Today in History with a Twist: December 2, 2013
teDay of Declarations!
1823 - In his State of the Union message, President James Monroe proclaims American neutrality in future European conflicts, and warns European powers not to interfere in the Americas. This would become known as the Monroe Doctrine and influences American policy in the Americas to this day. Basically it said that European and other foreign powers could not establish new colonies or interfere in the internal politics in any nation in the Americas; established colonies were not affected by the policy. Also often forgotten is that the doctrine also stated that the United States would not interfere with existing European colonies nor meddle in the internal concerns of European countries. - At least not when it is in our national interest.
Take a quick break from the declarations with a fritter. Today is National Fritters Day! Fritters are delicious fried cakes filled with fruit or meat. They can be served as a snack, side dish, dessert, or even the main course! There's actually not much difference between pancake and fritter batter. They are both made with the same ingredients. It is only once fruit or meat is dipped into the raw batter and then fried that it actually becomes a fritter. The first historical record of the fritter dates back to 1665. Samuel Pepys, an Englishman who served as a Member of Parliament during the English Restoration period, noted in his diary that he would be enjoying some fritters before Lent! (Punchbowl.com)
1845 - In his State of the Union message, President James K. Polk proposes that the United States should aggressively expand into the West. This policy has become known as Manifest Destiny. In essence it stated the United States had the moral right and obligation to expand its influence on the American continent and around the world. It has three basic tenants: 1. The American people and their institutions demonstrate special virtues - superior to other countries 2. It is America's mission to redeem and remake the west in the image of agrarian America; 3. An irresistible destiny direction to accomplish this essential duty. - it is America's obligation to follow this policy. It was used by President Polk to justify the War with Mexico and our acquisition of land as war spoils. It also justified the expansion into the American West. It would later be expanded to be the underlying theory in our international actions. It was not universally supported in the United States, it was primarily a policy supported by the Democratic Party. The Whig party and nascent Republican Party, including such notable future leaders Abraham Lincoln and U.S. Grant opposed it. John Quincy Adams, originally a major supporter, turned against it when he realized it meant the spread of slavery into Texas. The Republicans would reverse their stand and use manifest destiny to justify the Spanish-American War and acquisition of colonies and territories in the early 1900's. The belief that it is America's mission to promote and defend democracy throughout the world is still very prevalent in our policies today. - Can't keep a good man down.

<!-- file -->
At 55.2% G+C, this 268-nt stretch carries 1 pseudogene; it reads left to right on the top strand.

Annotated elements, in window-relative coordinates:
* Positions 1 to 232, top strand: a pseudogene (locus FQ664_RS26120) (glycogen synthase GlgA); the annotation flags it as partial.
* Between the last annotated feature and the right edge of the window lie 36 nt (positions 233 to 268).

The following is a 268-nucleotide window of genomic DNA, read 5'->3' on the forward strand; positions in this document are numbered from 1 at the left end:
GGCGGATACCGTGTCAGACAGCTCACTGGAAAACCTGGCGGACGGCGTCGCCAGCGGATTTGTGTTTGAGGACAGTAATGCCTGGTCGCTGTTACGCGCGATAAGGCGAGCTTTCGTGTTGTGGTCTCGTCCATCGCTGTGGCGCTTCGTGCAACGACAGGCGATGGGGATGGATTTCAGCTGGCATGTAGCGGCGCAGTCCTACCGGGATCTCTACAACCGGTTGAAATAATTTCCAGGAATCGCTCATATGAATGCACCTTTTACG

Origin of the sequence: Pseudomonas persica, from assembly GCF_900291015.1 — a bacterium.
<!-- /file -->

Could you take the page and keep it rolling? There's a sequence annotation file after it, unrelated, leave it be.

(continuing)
1961 - In a nationally broadcast speech, Cuban leader Fidel Castro declares that he is a Marxist-Leninist and that Cuba is going to adopt Communism. - Seems like both of the above principles failed here.
1804 - At Notre Dame Cathedral in Paris, Napoleon Bonaparte crowns himself Emperor of the French, the first French Emperor in a thousand years. During the ceremony Napoleon unexpectedly took the crown and crowned himself and Josephine as Emperor and Empress rather than having the Pope perform the act. This symbolized that no earthly person had any authority over him. - A master propagandist he could of had a great career in advertising.
1805 - At the Battle of Austerlitz Napoleon decisively defeated a Russo-Austrian army, commanded by Tsar Alexander I and Holy Roman Emperor Francis II, after nearly nine hours of difficult fighting. In one of the classic battles in military history Napoleon destroyed the Third Coalition and would result in the end of The Holy Roman Empire. - One heck of a one year anniversary present to himself.
1954 - The United States Senate votes 65 to 22 to censure Joseph McCarthy for "conduct that tends to bring the Senate into dishonor and disrepute". After dragging the United States through the 'Red Scare' he brought himself down trying to take on the Army and General Marshall. - Now where did he put that list?
1863 - Charles Edward Ringling - Co-founded the Ringling Brothers Circus (d. 1926) - His mother probably thought it was circus at home with him and his four brothers.
1935 - David Hackett Fischer - American historian - His works include: Albion's Seed: Four British Folkways in America (1989) ISBN 0-19-503794-4; Paul Revere's Ride (1994) ISBN 0-19-508847-6; Washington's Crossing (Pivotal Moments in American History) (2004) ISBN 0-19-517034-2 and Historians' Fallacies : Toward a Logic of Historical Thought (1970) ISBN 0-06-131545-1 (in which he coined the term Historian's fallacy). The historian's fallacy is an informal fallacy that occurs when one assumes that decision makers of the past viewed events from the same perspective and having the same information as those subsequently analyzing the decision. It is not to be confused with presentism, a mode of historical analysis in which present-day ideas (such as moral standards) are projected into the past. - Hind sight is 20-20.
To learn more about the above topics check out the following books from the Library's collection: